美洲豹、野猪、水豚、“考拉”以及各种飞禽走兽都惊惶地往慈悲河沿岸和通向气球港的大路那边的潦凫沼地逃去。居民们正忙着工作,连最凶猛的野兽也不怕了。他们离开了“花岗石宫”,也不住在“石窟”里,只是在慈悲河口搭一个帐篷,在那里露宿。

赛勒斯·史密斯和吉丁·史佩莱每天都到眺望岗的高地上去。有时候赫伯特跟着他们,但是潘克洛夫从来也不去,他不忍心去看目前岛上彻底遭到摧毁的惨象。

这的确是令人痛心的场面。岛上除了盘蛇半岛的尽头还留下一丛苍翠的树木以外,其余的森林地带一点儿也不剩了。到处都是奇形怪状的树桩,烟火把它们熏得漆黑,上面的树枝也都没有了。这一带劫后的森林甚至比潦凫沼地还要荒凉。岩浆的侵袭可以说是无孔不入。一向生气勃勃的青葱原野现在只剩下一片光秃的火山凝灰岩。瀑布河与慈悲河的河谷里,再没有一滴水流往大海了。要是格兰特湖完全干涸了的话,居民们就会没有水喝,幸亏岩浆保留了南边的一角湖水,这就是岛上全部能喝的淡水了。西北方屹立着轮廓鲜明的嶙峋的火山坡,它象一只巨爪从上面抓住荒岛。多么凄凉而可怕的景象啊!居民们一向住的是肥沃的领地,那里覆盖着森林,有水源灌溉,在辛勤的劳动下,还收获了丰富的物产;现在一下子成了荒凉的山石,他们除了保存的食粮以外,连维持生活的必需品都没有了;这是多么令人痛心的事啊!

“真教人心疼死了!”有一天吉丁·史佩莱说。

“是的,史佩莱,”工程师说。“但愿老天爷给我们时间让我们造成这只船,现在它是我们唯一的避难所了!”

“赛勒斯·史密斯,火山不是已经爆发得不那么猛烈了吗?假如我没有搞错的话,那么火山虽然还在喷岩浆,可喷得比以前少了。”

“那倒没有多大关系,”赛勒斯·史密斯说。“问题是火还在山下面燃烧呢,海水随时会灌进去的。我们就好比船上的一群旅客,船失了火,但是我们没法扑灭,同时又知道火一定会烧到火药库里去的。干吧,史佩莱,干吧,一个钟头也不要浪费!”

又过了八天,在这八天里,也就是说,直到2月7日,岩浆还是在不断泛滥,只是火山爆发还仅限在原来的范围以内。赛勒斯·史密斯十分担心岩浆泛滥到海边来,因为这样造船所就保不住了。此外,这时候居民们感到荒岛的结构颤动起来了,这使他们十分惊慌。

这一天是2月20日,还要过一个月,新船才能落成下水。荒岛能维持到那时候吗?按照潘克洛夫和赛勒斯·史密斯的意思,等船身完工以后,立刻就先让它下水。甲板、干舷、内部的木制品和索具都可以等到将来再补做,主要的是要让移民们在荒岛以外有一个可靠的避难所。也许把船带到气球港去——也就是说,尽量使它远离爆炸中心——要好一些,因为一旦发生剧变,他们的船在小岛和花岗石壁之间的慈悲河口,是有被砸碎的危险的。于是航海家们集中全力,赶做船身。

到了3月3日,他们估计在十天之内,可以使新船下水。

居民们在林肯岛上的第四个年头,经受了无数艰苦的考验。这时候他们心里又产生了希望。潘克洛夫一直为他的领地遭到破坏和毁灭而闷闷不乐,这时候也多少开朗一些了。不错,他的希望是寄托在他的船上的。

“我们要把它造成,”他对工程师说,“我们要把它造成,史密斯先生,并且也正是时候,现在正在过渡到秋天,再往后就要到秋分了。到不得已的时候,我们就把船靠在达抱岛,在那儿过冬。可是把达抱岛和林肯岛比较一下吧。啊,真倒楣!谁想得到会发生这样的事呢?”

“我们继续干吧。”工程师总是这么说。

于是他们抓紧每一分钟的时间,继续工作下去。

“主人,”又过了几天,纳布问道,“要是尼摩船长还活着,你认为这一切也会发生吗?”

“当然会的,纳布。”赛勒斯·史密斯说。

“拿我来说吧,我就不这样想!”潘克洛夫凑着纳布耳边说。

“我也有这个看法!”纳布一本正经地说。

三月份的第一个星期,情况又变得险恶了。上万条玻璃丝似的岩浆,雨点般地落在荒岛上。火山口的岩浆又沸腾起来,流遍山脊一带。洪流沿着凝固了的凝灰岩表面流去,把第一次火山爆发以后残存下来的几棵干枯的树干都摧毁了。这一次洪流向格兰特湖的西南岸没过来,一直流过甘油河,侵入眺望岗的高地。它给移民们的事业的最后一次打击是相当可怕的。磨坊、内院的建筑物和厩房都毁坏了。受惊的家禽向四面八方逃去。托普和杰普露出十分害怕的样子,似乎直觉已经告诉它们,大祸就要临头了。在第一次火山爆发的时候,荒岛上已经死了许多野兽。剩下来一些没有死的找不到别的地方安身,全躲在潦凫沼地上,只有少数的野兽逃到眺望岗的高地上来,把这里当作它们的收容所。但是,现在连最后的收容所也不允许它们避难了。岩浆的洪流顺着花岗石壁的边缘,往海滩倾泻下来,形成一道火光闪闪的瀑布。这一幕惊心动魄的场面是没法形容的。在夜里,只能把它比做岩浆的尼亚加拉大瀑布,它的上面是白热的水蒸气,下面是沸腾的物质。

居民们被驱逐到最后的堡垒里去了。虽然新船的上部缝隙还没有填好,他们还是决定让它立刻下水。

他们决定在第二天——3月9日——早上就让新船下水。潘克洛夫和艾尔通做好了必要的准备。

但是,在3月8日的夜晚,一股水蒸汽从火山口里喷出来,一直升到三千英尺以上的高空,就象一根极大的柱子似的,同时还发出惊天动地的爆炸声。显然发生了这样的情形:达卡洞的石壁受到气体的压力而崩裂了,海水穿过中央管道灌进火坑,立刻蒸发成水汽,但是火山口不能够把全部蒸汽排出来,于是发生了一次激荡空气的大爆炸。这次爆炸的声音,就是在一百英里以外也能听见。山岩的碎片飞进太平洋,几分钟以后,海水就漫过林肯岛原先所在的地方了。


点击收听单词发音收听单词发音  

1 granite Kyqyu     
adj.花岗岩,花岗石
参考例句:
  • They squared a block of granite.他们把一块花岗岩加工成四方形。
  • The granite overlies the older rocks.花岗岩躺在磨损的岩石上面。
2 imminent zc9z2     
adj.即将发生的,临近的,逼近的
参考例句:
  • The black clounds show that a storm is imminent.乌云预示暴风雨即将来临。
  • The country is in imminent danger.国难当头。
3 doomed EuuzC1     
命定的
参考例句:
  • The court doomed the accused to a long term of imprisonment. 法庭判处被告长期监禁。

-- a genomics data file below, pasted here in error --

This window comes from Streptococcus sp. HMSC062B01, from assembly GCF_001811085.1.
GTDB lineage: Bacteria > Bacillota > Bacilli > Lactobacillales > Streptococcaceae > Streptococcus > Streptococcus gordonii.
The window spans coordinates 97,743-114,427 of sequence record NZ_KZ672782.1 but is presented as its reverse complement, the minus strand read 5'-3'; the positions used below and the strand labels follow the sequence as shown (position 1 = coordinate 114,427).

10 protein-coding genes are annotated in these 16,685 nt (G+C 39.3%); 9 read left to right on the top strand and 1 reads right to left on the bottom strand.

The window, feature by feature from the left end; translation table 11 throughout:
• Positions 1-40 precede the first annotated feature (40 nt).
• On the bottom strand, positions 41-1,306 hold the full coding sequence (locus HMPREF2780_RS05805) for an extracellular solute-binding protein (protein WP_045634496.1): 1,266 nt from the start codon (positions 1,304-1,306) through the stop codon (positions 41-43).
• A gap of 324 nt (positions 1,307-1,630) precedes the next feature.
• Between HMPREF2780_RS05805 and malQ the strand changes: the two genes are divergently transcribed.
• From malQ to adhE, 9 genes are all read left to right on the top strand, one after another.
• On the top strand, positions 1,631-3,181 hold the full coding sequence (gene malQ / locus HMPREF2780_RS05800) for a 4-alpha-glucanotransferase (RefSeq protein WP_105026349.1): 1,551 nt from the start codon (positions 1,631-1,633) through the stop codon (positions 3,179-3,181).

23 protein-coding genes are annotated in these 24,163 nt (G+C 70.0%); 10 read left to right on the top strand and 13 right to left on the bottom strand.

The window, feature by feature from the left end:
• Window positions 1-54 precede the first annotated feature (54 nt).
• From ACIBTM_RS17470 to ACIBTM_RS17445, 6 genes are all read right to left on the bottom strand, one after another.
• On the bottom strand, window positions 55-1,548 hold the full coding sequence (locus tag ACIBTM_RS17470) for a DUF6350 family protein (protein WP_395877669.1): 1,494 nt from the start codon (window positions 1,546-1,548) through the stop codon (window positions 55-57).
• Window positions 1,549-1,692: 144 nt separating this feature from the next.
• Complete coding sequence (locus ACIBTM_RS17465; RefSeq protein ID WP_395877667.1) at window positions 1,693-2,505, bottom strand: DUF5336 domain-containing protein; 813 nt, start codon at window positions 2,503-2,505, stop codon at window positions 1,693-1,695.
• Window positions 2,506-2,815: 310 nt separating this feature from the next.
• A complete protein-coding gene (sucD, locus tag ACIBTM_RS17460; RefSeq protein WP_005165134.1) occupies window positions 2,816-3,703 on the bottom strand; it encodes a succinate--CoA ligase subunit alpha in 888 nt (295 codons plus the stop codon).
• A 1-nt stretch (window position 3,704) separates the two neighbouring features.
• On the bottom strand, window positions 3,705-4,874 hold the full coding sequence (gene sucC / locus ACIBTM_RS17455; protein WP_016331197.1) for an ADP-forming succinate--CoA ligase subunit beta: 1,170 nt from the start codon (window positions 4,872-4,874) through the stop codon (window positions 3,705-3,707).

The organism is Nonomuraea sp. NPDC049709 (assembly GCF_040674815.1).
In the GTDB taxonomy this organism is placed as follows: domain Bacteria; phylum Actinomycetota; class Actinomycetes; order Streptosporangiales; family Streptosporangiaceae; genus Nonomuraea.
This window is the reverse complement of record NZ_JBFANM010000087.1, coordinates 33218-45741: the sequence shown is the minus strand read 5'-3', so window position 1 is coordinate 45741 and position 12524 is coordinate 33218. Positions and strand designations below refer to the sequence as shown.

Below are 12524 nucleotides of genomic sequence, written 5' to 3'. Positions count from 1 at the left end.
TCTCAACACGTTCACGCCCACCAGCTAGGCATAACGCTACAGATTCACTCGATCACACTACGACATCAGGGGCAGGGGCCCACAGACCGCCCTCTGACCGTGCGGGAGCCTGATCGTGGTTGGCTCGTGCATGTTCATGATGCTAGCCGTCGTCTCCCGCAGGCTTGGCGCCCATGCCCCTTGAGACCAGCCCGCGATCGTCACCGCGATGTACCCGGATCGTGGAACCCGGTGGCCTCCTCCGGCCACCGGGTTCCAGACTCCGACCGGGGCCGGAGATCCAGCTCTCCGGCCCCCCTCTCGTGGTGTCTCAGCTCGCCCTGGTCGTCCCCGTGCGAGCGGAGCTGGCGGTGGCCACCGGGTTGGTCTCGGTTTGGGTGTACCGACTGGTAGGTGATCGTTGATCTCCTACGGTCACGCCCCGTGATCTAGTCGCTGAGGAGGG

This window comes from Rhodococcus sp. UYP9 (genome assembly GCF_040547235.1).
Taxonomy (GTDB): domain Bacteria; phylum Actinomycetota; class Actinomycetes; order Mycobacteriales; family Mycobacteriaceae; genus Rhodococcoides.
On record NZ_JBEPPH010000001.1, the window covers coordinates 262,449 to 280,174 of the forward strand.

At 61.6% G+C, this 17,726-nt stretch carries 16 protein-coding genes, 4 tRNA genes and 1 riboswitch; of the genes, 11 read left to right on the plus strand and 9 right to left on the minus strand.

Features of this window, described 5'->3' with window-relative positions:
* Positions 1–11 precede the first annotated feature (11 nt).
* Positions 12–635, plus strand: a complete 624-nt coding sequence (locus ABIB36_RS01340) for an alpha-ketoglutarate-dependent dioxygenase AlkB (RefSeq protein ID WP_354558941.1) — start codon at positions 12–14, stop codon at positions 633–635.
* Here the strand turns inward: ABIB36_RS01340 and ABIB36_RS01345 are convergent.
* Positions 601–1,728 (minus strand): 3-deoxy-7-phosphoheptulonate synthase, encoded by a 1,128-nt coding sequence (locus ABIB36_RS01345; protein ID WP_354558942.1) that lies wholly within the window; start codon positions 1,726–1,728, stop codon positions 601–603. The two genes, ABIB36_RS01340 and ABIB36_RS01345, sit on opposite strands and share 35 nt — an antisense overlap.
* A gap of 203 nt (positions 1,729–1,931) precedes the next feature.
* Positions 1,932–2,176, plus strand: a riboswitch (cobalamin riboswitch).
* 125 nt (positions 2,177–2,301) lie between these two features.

• A country ruled by an iron hand is doomed to suffer. 被铁腕人物统治的国家定会遭受不幸的。
4 colonists 4afd0fece453e55f3721623f335e6c6f     
n.殖民地开拓者,移民,殖民地居民( colonist的名词复数 )
参考例句:
  • Colonists from Europe populated many parts of the Americas. 欧洲的殖民者移居到了美洲的许多地方。 来自《简明英汉词典》
  • Some of the early colonists were cruel to the native population. 有些早期移居殖民地的人对当地居民很残忍。 来自《简明英汉词典》
5 subversion wHOzr     
n.颠覆,破坏
参考例句:
  • He was arrested in parliament on charges of subversion for organizing the demonstration.他因组织示威活动在议会上被以颠覆破坏罪名逮捕。
  • It had a cultural identity relatively immune to subversion from neighboring countries.它的文化同一性使它相对地不易被邻国所颠覆。
6 grotto h5Byz     
n.洞穴
参考例句:
  • We reached a beautiful grotto,whose entrance was almost hiden by the vine.我们到达了一个美丽的洞穴,洞的进口几乎被藤蔓遮掩著。
  • Water trickles through an underground grotto.水沿着地下岩洞流淌。
7 cavern Ec2yO     
n.洞穴,大山洞
参考例句:
  • The cavern walls echoed his cries.大山洞的四壁回响着他的喊声。
  • It suddenly began to shower,and we took refuge in the cavern.天突然下起雨来,我们在一个山洞里避雨。
8 shaft YEtzp     
n.(工具的)柄,杆状物
参考例句:
  • He was wounded by a shaft.他被箭击中受伤。
  • This is the shaft of a steam engine.这是一个蒸汽机主轴。
9 fissures 7c89089a0ec5a3628fd80fb80bf349b6     
n.狭长裂缝或裂隙( fissure的名词复数 );裂伤;分歧;分裂v.裂开( fissure的第三人称单数 )
参考例句:
  • Rising molten rock flows out on the ocean floor and caps the fissures, trapping the water. 上升熔岩流到海底并堵住了裂隙,结果把海水封在里面。 来自辞典例句
  • The French have held two colloquia and an international symposium on rock fissures. 法国已经开了两次岩石裂缝方面的报告会和一个国际会议。 来自辞典例句
10 clefts 68f729730ad72c2deefa7f66bf04d11b     
n.裂缝( cleft的名词复数 );裂口;cleave的过去式和过去分词;进退维谷
参考例句:
  • Clefts are often associated with other more serious congenital defects. 裂口常与其他更严重的先天性异常并发。 来自辞典例句
  • Correction of palate clefts is much more difficult and usually not as satisfactory. 硬腭裂的矫正更为困难,且常不理想。 来自辞典例句
11 penetrates 6e705c7f6e3a55a0a85919c8773759e9     
v.穿过( penetrate的第三人称单数 );刺入;了解;渗透
参考例句:
  • This is a telescope that penetrates to the remote parts of the universe. 这是一架能看到宇宙中遥远地方的望远镜。 来自《简明英汉词典》
  • The dust is so fine that it easily penetrates all the buildings. 尘土极细,能极轻易地钻入一切建筑物。 来自辞典例句
12 lava v9Zz5     
n.熔岩,火山岩
参考例句:
  • The lava flowed down the sides of the volcano.熔岩沿火山坡面涌流而下。
  • His anger spilled out like lava.他的愤怒像火山爆发似的迸发出来。
13 Mediterranean ezuzT     
adj.地中海的;地中海沿岸的
参考例句:
  • The houses are Mediterranean in character.这些房子都属地中海风格。
  • Gibraltar is the key to the Mediterranean.直布罗陀是地中海的要冲。
14 precipitate 1Sfz6     
adj.突如其来的;vt.使突然发生;n.沉淀物
参考例句:
  • I don't think we should make precipitate decisions.我认为我们不应该贸然作出决定。
  • The king was too precipitate in declaring war.国王在宣战一事上过于轻率。
15 apprehended a58714d8af72af24c9ef953885c38a66     
逮捕,拘押( apprehend的过去式和过去分词 ); 理解
参考例句:
  • She apprehended the complicated law very quickly. 她很快理解了复杂的法律。
  • The police apprehended the criminal. 警察逮捕了罪犯。
16 situated JiYzBH     
adj.坐落在...的,处于某种境地的
参考例句:
  • The village is situated at the margin of a forest.村子位于森林的边缘。
  • She is awkwardly situated.她的处境困难。
17 incur 5bgzy     
vt.招致,蒙受,遭遇
参考例句: